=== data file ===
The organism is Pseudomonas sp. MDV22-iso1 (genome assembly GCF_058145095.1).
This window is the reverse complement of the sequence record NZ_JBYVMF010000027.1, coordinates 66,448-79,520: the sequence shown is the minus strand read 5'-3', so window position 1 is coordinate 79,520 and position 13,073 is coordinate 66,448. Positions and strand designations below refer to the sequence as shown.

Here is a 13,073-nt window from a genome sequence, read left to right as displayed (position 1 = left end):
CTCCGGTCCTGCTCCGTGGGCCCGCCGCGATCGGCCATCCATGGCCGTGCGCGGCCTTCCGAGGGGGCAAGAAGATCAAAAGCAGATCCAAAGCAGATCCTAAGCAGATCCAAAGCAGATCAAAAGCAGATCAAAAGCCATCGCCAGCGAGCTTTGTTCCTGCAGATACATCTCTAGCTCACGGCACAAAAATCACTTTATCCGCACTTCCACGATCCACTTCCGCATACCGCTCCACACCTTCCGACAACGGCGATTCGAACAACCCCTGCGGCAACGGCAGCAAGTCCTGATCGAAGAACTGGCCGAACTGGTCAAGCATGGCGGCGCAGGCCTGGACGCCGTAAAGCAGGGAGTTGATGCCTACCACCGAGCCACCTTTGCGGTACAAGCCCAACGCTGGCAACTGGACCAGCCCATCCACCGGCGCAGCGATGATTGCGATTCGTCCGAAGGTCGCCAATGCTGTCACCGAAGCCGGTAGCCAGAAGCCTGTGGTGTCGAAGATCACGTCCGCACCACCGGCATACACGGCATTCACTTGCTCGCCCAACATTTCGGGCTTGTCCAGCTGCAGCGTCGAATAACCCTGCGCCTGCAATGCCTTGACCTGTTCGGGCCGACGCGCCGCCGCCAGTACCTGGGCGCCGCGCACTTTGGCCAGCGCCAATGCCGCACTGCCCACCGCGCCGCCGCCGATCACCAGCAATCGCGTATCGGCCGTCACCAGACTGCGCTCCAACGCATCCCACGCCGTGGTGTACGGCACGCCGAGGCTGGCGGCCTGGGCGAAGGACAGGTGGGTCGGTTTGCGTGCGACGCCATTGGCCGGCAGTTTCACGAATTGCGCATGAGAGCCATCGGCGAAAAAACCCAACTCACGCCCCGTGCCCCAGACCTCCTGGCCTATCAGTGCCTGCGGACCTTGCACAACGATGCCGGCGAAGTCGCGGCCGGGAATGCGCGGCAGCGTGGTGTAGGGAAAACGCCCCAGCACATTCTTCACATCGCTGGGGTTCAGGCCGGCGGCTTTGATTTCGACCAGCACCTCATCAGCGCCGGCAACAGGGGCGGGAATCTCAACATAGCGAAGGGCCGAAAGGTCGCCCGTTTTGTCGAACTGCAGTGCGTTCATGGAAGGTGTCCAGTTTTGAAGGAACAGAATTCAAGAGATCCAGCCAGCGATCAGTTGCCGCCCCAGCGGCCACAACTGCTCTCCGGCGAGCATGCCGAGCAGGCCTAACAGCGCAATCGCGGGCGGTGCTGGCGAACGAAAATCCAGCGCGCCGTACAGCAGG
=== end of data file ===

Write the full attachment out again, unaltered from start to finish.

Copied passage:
The organism is Pseudomonas sp. MDV22-iso1 (genome assembly GCF_058145095.1).
This window is the reverse complement of the sequence record NZ_JBYVMF010000027.1, coordinates 66,448-79,520: the sequence shown is the minus strand read 5'-3', so window position 1 is coordinate 79,520 and position 13,073 is coordinate 66,448. Positions and strand designations below refer to the sequence as shown.

Here is a 13,073-nt window from a genome sequence, read left to right as displayed (position 1 = left end):
CTCCGGTCCTGCTCCGTGGGCCCGCCGCGATCGGCCATCCATGGCCGTGCGCGGCCTTCCGAGGGGGCAAGAAGATCAAAAGCAGATCCAAAGCAGATCCTAAGCAGATCCAAAGCAGATCAAAAGCAGATCAAAAGCCATCGCCAGCGAGCTTTGTTCCTGCAGATACATCTCTAGCTCACGGCACAAAAATCACTTTATCCGCACTTCCACGATCCACTTCCGCATACCGCTCCACACCTTCCGACAACGGCGATTCGAACAACCCCTGCGGCAACGGCAGCAAGTCCTGATCGAAGAACTGGCCGAACTGGTCAAGCATGGCGGCGCAGGCCTGGACGCCGTAAAGCAGGGAGTTGATGCCTACCACCGAGCCACCTTTGCGGTACAAGCCCAACGCTGGCAACTGGACCAGCCCATCCACCGGCGCAGCGATGATTGCGATTCGTCCGAAGGTCGCCAATGCTGTCACCGAAGCCGGTAGCCAGAAGCCTGTGGTGTCGAAGATCACGTCCGCACCACCGGCATACACGGCATTCACTTGCTCGCCCAACATTTCGGGCTTGTCCAGCTGCAGCGTCGAATAACCCTGCGCCTGCAATGCCTTGACCTGTTCGGGCCGACGCGCCGCCGCCAGTACCTGGGCGCCGCGCACTTTGGCCAGCGCCAATGCCGCACTGCCCACCGCGCCGCCGCCGATCACCAGCAATCGCGTATCGGCCGTCACCAGACTGCGCTCCAACGCATCCCACGCCGTGGTGTACGGCACGCCGAGGCTGGCGGCCTGGGCGAAGGACAGGTGGGTCGGTTTGCGTGCGACGCCATTGGCCGGCAGTTTCACGAATTGCGCATGAGAGCCATCGGCGAAAAAACCCAACTCACGCCCCGTGCCCCAGACCTCCTGGCCTATCAGTGCCTGCGGACCTTGCACAACGATGCCGGCGAAGTCGCGGCCGGGAATGCGCGGCAGCGTGGTGTAGGGAAAACGCCCCAGCACATTCTTCACATCGCTGGGGTTCAGGCCGGCGGCTTTGATTTCGACCAGCACCTCATCAGCGCCGGCAACAGGGGCGGGAATCTCAACATAGCGAAGGGCCGAAAGGTCGCCCGTTTTGTCGAACTGCAGTGCGTTCATGGAAGGTGTCCAGTTTTGAAGGAACAGAATTCAAGAGATCCAGCCAGCGATCAGTTGCCGCCCCAGCGGCCACAACTGCTCTCCGGCGAGCATGCCGAGCAGGCCTAACAGCGCAATCGCGGGCGGTGCTGGCGAACGAAAATCCAGCGCGCCGTACAGCAGG